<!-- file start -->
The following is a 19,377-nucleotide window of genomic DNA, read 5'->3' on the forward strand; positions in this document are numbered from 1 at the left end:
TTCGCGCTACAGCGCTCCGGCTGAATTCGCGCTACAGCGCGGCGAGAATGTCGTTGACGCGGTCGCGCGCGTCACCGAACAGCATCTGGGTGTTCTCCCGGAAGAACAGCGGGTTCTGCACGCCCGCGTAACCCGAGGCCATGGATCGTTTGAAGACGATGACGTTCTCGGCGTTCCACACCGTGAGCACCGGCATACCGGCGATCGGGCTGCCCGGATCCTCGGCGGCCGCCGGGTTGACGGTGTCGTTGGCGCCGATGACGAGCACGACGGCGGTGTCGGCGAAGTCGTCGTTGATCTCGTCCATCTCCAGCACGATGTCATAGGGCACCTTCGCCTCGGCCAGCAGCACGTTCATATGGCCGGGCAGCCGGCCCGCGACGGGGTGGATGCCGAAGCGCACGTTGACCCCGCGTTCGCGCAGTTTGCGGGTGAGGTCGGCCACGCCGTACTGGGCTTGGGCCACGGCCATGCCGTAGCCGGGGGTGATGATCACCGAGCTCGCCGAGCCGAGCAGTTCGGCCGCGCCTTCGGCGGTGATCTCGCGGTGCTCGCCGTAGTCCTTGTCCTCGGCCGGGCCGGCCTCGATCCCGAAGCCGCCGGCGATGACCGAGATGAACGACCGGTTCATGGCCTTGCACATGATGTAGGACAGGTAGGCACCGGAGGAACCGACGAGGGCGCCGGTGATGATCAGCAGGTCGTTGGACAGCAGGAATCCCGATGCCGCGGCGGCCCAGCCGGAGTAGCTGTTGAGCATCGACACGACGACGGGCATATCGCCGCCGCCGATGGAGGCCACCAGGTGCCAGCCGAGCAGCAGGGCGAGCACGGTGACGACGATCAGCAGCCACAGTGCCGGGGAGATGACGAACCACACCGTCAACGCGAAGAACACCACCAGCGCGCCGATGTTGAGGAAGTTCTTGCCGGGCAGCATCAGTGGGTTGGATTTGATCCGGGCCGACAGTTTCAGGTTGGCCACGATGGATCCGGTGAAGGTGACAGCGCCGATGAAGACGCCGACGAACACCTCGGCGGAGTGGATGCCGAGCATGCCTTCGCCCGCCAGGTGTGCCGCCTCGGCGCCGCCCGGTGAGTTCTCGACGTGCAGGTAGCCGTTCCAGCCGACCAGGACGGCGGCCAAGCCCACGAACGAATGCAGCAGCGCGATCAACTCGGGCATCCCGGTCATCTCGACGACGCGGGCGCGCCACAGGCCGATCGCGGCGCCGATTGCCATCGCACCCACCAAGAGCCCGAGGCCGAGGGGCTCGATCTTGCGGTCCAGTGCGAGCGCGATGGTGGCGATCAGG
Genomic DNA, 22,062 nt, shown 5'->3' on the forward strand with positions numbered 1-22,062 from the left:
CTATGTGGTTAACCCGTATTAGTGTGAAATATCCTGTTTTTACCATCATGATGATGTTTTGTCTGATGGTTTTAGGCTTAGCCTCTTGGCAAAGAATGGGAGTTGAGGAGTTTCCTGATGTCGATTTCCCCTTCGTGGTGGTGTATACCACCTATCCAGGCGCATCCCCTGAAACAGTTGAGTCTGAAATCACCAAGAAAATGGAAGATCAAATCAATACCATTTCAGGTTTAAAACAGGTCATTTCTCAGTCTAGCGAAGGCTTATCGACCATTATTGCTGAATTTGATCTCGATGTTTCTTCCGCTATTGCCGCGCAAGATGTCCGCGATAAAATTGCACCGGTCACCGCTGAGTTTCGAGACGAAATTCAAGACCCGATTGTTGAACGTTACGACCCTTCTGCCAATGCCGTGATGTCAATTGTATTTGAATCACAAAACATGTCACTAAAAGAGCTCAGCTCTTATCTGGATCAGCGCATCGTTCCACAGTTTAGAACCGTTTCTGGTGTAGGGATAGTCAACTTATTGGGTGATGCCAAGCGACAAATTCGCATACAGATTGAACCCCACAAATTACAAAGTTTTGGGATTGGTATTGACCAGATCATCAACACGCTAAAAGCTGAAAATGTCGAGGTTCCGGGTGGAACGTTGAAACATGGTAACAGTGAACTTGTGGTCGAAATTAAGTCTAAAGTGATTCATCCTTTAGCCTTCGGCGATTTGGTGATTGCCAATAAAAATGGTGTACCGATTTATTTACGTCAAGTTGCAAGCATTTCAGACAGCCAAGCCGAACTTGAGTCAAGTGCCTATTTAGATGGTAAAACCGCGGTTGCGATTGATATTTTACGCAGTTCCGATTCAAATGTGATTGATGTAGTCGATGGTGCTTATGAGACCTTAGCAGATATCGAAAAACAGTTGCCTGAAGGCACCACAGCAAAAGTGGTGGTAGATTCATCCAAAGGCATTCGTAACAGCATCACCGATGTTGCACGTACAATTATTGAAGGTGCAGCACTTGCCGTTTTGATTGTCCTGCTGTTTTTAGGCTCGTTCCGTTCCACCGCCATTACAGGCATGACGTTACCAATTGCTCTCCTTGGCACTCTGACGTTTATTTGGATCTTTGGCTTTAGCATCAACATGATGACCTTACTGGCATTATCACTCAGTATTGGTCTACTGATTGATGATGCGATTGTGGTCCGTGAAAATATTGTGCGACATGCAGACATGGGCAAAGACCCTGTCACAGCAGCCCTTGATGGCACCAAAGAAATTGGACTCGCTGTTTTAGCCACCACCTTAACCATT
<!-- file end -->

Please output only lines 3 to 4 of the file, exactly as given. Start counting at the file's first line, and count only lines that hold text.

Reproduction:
Genomic DNA, 22,062 nt, shown 5'->3' on the forward strand with positions numbered 1-22,062 from the left:
CTATGTGGTTAACCCGTATTAGTGTGAAATATCCTGTTTTTACCATCATGATGATGTTTTGTCTGATGGTTTTAGGCTTAGCCTCTTGGCAAAGAATGGGAGTTGAGGAGTTTCCTGATGTCGATTTCCCCTTCGTGGTGGTGTATACCACCTATCCAGGCGCATCCCCTGAAACAGTTGAGTCTGAAATCACCAAGAAAATGGAAGATCAAATCAATACCATTTCAGGTTTAAAACAGGTCATTTCTCAGTCTAGCGAAGGCTTATCGACCATTATTGCTGAATTTGATCTCGATGTTTCTTCCGCTATTGCCGCGCAAGATGTCCGCGATAAAATTGCACCGGTCACCGCTGAGTTTCGAGACGAAATTCAAGACCCGATTGTTGAACGTTACGACCCTTCTGCCAATGCCGTGATGTCAATTGTATTTGAATCACAAAACATGTCACTAAAAGAGCTCAGCTCTTATCTGGATCAGCGCATCGTTCCACAGTTTAGAACCGTTTCTGGTGTAGGGATAGTCAACTTATTGGGTGATGCCAAGCGACAAATTCGCATACAGATTGAACCCCACAAATTACAAAGTTTTGGGATTGGTATTGACCAGATCATCAACACGCTAAAAGCTGAAAATGTCGAGGTTCCGGGTGGAACGTTGAAACATGGTAACAGTGAACTTGTGGTCGAAATTAAGTCTAAAGTGATTCATCCTTTAGCCTTCGGCGATTTGGTGATTGCCAATAAAAATGGTGTACCGATTTATTTACGTCAAGTTGCAAGCATTTCAGACAGCCAAGCCGAACTTGAGTCAAGTGCCTATTTAGATGGTAAAACCGCGGTTGCGATTGATATTTTACGCAGTTCCGATTCAAATGTGATTGATGTAGTCGATGGTGCTTATGAGACCTTAGCAGATATCGAAAAACAGTTGCCTGAAGGCACCACAGCAAAAGTGGTGGTAGATTCATCCAAAGGCATTCGTAACAGCATCACCGATGTTGCACGTACAATTATTGAAGGTGCAGCACTTGCCGTTTTGATTGTCCTGCTGTTTTTAGGCTCGTTCCGTTCCACCGCCATTACAGGCATGACGTTACCAATTGCTCTCCTTGGCACTCTGACGTTTATTTGGATCTTTGGCTTTAGCATCAACATGATGACCTTACTGGCATTATCACTCAGTATTGGTCTACTGATTGATGATGCGATTGTGGTCCGTGAAAATATTGTGCGACATGCAGACATGGGCAAAGACCCTGTCACAGCAGCCCTTGATGGCACCAAAGAAATTGGACTCGCTGTTTTAGCCACCACCTTAACCATT